less than $90,000,000 a year and engages the efforts of some 30,000 “experts on loan,” working
as equal partners in 2,885 committees and working groups, in a wide variety of technical fields.
Their commonsense approach has been summed up this way: “Do it once, do it right, do it
internationally.”

ISO standards are voluntary – that is, enforced in the market-place: if you produce something
fastened by screws that aren’t standard, the word will get around fast and customers will shun
you.

They are industry-wide, designed to provide global solutions to satisfy suppliers and consumers
worldwide.
And they are developed by consensus.

Consensus doesn’t mean unanimous consent.


An ISO standard can be adopted if it is approved by two-thirds of those actively involved and is
blessed by three-quarters of the ISO members – national standard-setting bodies -- that vote.
Maybe they don't even need voting rules, just a commonsense definition of consensus: “. . . the
acquiescence of those who care about each particular decision, supported by the apathy of those
who don’t.”
Once international standards are set -- for metric screw threads, for bolts, for welding, for
electronic data processing, for paper sizes, for automobile control symbols, for the safety of wire
ropes, for film speed codes, for freight containers, and even for country names, currencies, and
languages -- a genuinely free market is possible.

Competition within the rules of the game can be free and fair – and markets that are both free
and fair are likely to grow faster than others.

If you carry three credit cards in your wallet, they will look very much alike – the magnetic code
is in a predictable place on each card – because they adhere to an ISO standard.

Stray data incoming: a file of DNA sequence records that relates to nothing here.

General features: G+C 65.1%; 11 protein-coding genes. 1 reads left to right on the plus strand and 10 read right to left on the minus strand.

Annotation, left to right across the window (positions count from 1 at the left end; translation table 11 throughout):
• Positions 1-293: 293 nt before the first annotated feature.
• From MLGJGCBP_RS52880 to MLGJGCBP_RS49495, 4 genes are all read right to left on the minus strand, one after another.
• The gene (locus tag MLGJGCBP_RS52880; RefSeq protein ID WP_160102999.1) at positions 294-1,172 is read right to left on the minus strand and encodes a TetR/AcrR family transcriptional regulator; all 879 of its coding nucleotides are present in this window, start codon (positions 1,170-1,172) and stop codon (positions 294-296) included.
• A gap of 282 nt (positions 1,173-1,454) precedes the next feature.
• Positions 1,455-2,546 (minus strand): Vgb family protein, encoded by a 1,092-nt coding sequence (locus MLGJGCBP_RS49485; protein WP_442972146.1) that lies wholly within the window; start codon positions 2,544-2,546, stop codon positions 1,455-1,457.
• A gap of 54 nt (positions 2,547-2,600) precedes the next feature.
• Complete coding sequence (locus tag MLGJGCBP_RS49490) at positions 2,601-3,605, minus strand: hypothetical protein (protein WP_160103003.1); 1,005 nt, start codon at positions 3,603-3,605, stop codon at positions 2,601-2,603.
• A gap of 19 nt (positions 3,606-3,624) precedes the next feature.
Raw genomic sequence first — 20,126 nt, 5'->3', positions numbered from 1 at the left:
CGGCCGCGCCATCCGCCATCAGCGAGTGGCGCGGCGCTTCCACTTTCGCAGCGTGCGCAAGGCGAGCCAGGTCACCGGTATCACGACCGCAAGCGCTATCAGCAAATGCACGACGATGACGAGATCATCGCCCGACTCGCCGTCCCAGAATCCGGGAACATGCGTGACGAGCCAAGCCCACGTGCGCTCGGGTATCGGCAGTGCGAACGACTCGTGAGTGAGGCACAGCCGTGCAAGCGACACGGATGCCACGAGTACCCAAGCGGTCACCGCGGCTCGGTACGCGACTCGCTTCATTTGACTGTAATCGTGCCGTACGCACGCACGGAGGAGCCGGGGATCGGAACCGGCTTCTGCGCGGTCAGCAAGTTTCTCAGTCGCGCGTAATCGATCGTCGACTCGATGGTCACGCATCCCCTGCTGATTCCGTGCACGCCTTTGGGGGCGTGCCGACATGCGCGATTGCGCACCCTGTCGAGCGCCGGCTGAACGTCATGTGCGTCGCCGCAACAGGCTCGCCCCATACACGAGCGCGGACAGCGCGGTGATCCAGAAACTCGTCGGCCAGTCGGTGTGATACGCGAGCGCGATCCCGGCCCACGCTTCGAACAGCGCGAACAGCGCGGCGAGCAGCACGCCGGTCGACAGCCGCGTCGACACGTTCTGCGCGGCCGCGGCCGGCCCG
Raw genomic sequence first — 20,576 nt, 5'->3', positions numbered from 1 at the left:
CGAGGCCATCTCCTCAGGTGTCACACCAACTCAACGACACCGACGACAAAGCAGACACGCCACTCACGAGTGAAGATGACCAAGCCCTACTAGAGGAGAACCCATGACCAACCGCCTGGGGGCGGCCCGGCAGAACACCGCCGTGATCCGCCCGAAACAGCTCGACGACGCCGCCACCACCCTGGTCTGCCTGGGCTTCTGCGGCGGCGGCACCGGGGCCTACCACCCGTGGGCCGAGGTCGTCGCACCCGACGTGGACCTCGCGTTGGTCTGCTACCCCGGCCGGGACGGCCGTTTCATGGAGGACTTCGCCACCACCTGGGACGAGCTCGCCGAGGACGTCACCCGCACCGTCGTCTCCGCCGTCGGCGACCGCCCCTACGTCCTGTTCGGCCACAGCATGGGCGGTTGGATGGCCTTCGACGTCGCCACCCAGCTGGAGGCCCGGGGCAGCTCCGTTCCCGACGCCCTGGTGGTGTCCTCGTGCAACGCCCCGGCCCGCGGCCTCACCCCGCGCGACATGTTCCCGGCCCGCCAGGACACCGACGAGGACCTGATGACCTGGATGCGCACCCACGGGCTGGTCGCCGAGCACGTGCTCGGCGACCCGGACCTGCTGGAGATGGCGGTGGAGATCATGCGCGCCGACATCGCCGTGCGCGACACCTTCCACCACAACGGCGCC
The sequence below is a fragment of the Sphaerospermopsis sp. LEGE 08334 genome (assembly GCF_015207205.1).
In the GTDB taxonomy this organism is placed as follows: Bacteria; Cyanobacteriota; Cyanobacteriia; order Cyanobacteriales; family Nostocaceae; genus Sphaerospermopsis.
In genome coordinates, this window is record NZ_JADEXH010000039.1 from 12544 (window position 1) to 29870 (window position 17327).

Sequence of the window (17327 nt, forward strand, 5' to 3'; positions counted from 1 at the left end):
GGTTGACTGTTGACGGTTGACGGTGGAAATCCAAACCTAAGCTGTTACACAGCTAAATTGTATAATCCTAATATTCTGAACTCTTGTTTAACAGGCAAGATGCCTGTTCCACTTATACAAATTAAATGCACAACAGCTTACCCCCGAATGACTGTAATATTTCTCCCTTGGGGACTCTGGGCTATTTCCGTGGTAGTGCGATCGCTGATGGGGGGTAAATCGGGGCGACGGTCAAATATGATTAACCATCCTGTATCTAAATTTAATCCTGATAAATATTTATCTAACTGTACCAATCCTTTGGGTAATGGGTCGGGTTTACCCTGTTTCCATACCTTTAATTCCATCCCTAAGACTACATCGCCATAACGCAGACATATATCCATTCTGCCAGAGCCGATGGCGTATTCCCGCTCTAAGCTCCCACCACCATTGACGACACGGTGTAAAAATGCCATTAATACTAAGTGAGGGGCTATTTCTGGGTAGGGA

The three financial institutions that issued them cooperated on that, but now they happily
compete for your custom – happily, because each is operating in a much larger market than any
of them could reach if they hadn’t first cooperated with each other.

Hints on How to Organize

How to conceive, plan, organize, and lead human institutions in ways that best release human
ingenuity and maximize human choice is one of the great conundrums of the century now ahead
of us.

The long-ago philosophy and recent history of the U.S.A. provide useful hints for people who
bring other people together in organizations to make something different happen. This is a game
anyone can play. Here, for starters, are some hints from my own experience.

No individual can be truly “in general charge” of anything interesting or important.


That means everyone involved is partly in charge.
How big a part each participant plays will much depend on how responsible he or she feels for
the general outcome of the collective effort.

Broader is better.
The more people affected by a decision feel they were consulted about it, the more likely it is
that the decision will stick.
Looser is also better. The fewer and narrower are the “rules” that everyone involved must follow,
the more room there is for individual discretion and initiative, small-group insights and
inventions, regional adaptations, functional variations.
Flexibility and informality are good for co-workers’ morale, constituency support, investor
enthusiasm, customer satisfaction.

Planning is not “architecture,” it’s more like fluid drive.


Real-life planning is improvisation on a general sense of direction – announced by the few
perhaps, but only after genuine consultation with the many who will need to improvise on it.

Information is for sharing, not hoarding.


Planning staffs, systems analysis units, and others whose fulltime assignment is to think,
shouldn’t report only in secret to some “boss.”
Their relevant knowledge has to be shared, sooner rather than later, with all those who might be
able to use it to advance the organization’s purpose.

(Some years ago Japanese auto companies – advised by a genius engineer from Michigan –
started sharing much more information on productivity with workers on the assembly lines.